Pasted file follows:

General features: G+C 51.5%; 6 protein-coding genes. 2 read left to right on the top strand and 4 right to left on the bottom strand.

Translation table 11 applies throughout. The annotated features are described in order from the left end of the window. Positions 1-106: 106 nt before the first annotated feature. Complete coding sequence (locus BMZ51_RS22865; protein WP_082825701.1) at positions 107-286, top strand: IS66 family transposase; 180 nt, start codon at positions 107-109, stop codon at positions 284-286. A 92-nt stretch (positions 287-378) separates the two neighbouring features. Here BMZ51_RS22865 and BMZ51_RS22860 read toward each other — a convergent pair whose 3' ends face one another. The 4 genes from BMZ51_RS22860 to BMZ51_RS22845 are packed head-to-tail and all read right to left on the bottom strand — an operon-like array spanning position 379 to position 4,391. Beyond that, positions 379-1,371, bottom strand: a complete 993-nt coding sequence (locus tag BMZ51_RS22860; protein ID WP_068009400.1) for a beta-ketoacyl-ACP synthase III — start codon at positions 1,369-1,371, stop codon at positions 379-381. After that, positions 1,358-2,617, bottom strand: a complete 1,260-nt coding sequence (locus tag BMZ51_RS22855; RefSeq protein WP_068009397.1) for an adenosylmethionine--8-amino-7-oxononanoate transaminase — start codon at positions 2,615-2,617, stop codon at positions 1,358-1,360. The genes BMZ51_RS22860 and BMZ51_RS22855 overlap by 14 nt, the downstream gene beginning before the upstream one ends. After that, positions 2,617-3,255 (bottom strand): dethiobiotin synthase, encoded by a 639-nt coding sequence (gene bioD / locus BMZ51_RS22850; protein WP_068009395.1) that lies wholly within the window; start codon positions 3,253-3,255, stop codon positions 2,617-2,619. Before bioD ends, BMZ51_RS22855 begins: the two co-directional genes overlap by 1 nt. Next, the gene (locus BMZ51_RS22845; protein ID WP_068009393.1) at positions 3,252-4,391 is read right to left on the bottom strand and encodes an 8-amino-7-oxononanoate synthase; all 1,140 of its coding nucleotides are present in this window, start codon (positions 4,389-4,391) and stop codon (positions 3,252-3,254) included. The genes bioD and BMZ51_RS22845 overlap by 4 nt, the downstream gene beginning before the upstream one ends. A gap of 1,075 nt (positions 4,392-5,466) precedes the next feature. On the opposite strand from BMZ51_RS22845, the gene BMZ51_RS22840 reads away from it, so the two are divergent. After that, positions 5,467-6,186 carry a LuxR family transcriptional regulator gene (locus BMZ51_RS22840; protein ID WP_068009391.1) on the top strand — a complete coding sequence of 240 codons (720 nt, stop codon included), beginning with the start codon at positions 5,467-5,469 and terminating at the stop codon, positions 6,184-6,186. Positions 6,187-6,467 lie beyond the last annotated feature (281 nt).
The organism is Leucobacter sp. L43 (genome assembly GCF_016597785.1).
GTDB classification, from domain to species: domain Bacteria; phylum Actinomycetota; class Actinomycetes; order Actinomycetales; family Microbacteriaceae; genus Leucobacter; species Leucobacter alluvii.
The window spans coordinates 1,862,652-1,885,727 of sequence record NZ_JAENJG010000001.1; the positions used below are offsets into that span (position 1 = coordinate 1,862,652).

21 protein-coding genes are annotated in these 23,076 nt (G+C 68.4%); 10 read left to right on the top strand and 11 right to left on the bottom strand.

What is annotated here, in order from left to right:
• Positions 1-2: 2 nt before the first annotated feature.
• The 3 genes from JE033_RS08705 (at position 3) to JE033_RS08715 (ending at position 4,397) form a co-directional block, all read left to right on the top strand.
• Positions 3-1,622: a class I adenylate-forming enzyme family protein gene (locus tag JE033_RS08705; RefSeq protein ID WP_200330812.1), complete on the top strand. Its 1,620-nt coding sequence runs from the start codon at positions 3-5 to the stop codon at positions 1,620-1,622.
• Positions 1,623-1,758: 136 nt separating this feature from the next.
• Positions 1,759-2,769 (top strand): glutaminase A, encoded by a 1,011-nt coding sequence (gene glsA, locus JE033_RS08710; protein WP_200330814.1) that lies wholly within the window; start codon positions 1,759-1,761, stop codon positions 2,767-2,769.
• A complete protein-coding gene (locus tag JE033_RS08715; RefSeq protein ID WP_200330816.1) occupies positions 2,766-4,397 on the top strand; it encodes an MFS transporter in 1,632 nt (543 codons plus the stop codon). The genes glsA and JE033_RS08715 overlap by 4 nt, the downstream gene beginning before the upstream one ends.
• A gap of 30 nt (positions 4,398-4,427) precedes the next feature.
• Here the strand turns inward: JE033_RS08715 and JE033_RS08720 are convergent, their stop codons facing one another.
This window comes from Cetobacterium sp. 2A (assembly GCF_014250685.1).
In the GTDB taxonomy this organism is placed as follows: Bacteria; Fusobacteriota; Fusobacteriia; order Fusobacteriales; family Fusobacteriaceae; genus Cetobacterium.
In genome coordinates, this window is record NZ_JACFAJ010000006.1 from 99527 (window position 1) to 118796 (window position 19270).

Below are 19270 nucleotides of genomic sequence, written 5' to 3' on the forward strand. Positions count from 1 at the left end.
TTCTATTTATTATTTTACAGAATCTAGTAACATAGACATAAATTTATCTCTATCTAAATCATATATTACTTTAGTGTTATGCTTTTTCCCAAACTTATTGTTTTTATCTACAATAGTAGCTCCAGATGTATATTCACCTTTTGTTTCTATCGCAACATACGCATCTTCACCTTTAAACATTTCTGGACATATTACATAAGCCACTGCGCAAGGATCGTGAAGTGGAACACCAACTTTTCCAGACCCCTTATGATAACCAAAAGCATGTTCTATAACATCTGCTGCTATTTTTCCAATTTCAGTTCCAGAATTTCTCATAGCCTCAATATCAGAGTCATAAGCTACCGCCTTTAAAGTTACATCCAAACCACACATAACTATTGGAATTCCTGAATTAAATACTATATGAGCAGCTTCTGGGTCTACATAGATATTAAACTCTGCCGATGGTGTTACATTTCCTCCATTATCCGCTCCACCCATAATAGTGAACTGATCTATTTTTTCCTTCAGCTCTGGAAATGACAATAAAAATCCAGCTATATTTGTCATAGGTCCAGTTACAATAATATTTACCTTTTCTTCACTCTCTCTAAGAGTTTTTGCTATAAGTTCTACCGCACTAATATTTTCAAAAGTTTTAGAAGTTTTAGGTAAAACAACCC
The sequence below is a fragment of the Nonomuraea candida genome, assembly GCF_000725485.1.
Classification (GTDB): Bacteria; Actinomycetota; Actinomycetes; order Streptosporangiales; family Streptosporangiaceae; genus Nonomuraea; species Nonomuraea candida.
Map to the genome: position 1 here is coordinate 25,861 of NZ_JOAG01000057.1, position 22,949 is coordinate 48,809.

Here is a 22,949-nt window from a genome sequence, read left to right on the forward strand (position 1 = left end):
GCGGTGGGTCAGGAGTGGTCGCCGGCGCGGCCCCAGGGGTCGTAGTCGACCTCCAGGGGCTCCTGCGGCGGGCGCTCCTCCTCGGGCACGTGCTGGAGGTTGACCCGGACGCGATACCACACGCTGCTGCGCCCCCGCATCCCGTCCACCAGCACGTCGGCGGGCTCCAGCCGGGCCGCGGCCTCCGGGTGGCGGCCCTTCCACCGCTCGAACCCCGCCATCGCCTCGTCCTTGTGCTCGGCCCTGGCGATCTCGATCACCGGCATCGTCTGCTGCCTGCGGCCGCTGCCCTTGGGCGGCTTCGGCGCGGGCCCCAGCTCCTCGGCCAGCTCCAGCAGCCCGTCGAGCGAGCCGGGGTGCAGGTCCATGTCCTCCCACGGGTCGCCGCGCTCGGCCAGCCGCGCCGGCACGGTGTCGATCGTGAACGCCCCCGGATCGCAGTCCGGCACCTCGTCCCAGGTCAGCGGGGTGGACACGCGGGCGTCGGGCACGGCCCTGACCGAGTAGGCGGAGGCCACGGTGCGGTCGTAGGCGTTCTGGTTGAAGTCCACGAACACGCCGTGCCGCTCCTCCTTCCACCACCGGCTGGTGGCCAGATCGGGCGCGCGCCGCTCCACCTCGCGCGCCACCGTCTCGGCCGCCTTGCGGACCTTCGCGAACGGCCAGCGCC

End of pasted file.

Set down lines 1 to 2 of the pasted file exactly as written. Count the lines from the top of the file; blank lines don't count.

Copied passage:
General features: G+C 51.5%; 6 protein-coding genes. 2 read left to right on the top strand and 4 right to left on the bottom strand.

Translation table 11 applies throughout. The annotated features are described in order from the left end of the window. Positions 1-106: 106 nt before the first annotated feature. Complete coding sequence (locus BMZ51_RS22865; protein WP_082825701.1) at positions 107-286, top strand: IS66 family transposase; 180 nt, start codon at positions 107-109, stop codon at positions 284-286. A 92-nt stretch (positions 287-378) separates the two neighbouring features. Here BMZ51_RS22865 and BMZ51_RS22860 read toward each other — a convergent pair whose 3' ends face one another. The 4 genes from BMZ51_RS22860 to BMZ51_RS22845 are packed head-to-tail and all read right to left on the bottom strand — an operon-like array spanning position 379 to position 4,391. Beyond that, positions 379-1,371, bottom strand: a complete 993-nt coding sequence (locus tag BMZ51_RS22860; protein ID WP_068009400.1) for a beta-ketoacyl-ACP synthase III — start codon at positions 1,369-1,371, stop codon at positions 379-381. After that, positions 1,358-2,617, bottom strand: a complete 1,260-nt coding sequence (locus tag BMZ51_RS22855; RefSeq protein WP_068009397.1) for an adenosylmethionine--8-amino-7-oxononanoate transaminase — start codon at positions 2,615-2,617, stop codon at positions 1,358-1,360. The genes BMZ51_RS22860 and BMZ51_RS22855 overlap by 14 nt, the downstream gene beginning before the upstream one ends. After that, positions 2,617-3,255 (bottom strand): dethiobiotin synthase, encoded by a 639-nt coding sequence (gene bioD / locus BMZ51_RS22850; protein WP_068009395.1) that lies wholly within the window; start codon positions 3,253-3,255, stop codon positions 2,617-2,619. Before bioD ends, BMZ51_RS22855 begins: the two co-directional genes overlap by 1 nt. Next, the gene (locus BMZ51_RS22845; protein ID WP_068009393.1) at positions 3,252-4,391 is read right to left on the bottom strand and encodes an 8-amino-7-oxononanoate synthase; all 1,140 of its coding nucleotides are present in this window, start codon (positions 4,389-4,391) and stop codon (positions 3,252-3,254) included. The genes bioD and BMZ51_RS22845 overlap by 4 nt, the downstream gene beginning before the upstream one ends. A gap of 1,075 nt (positions 4,392-5,466) precedes the next feature. On the opposite strand from BMZ51_RS22845, the gene BMZ51_RS22840 reads away from it, so the two are divergent. After that, positions 5,467-6,186 carry a LuxR family transcriptional regulator gene (locus BMZ51_RS22840; protein ID WP_068009391.1) on the top strand — a complete coding sequence of 240 codons (720 nt, stop codon included), beginning with the start codon at positions 5,467-5,469 and terminating at the stop codon, positions 6,184-6,186. Positions 6,187-6,467 lie beyond the last annotated feature (281 nt).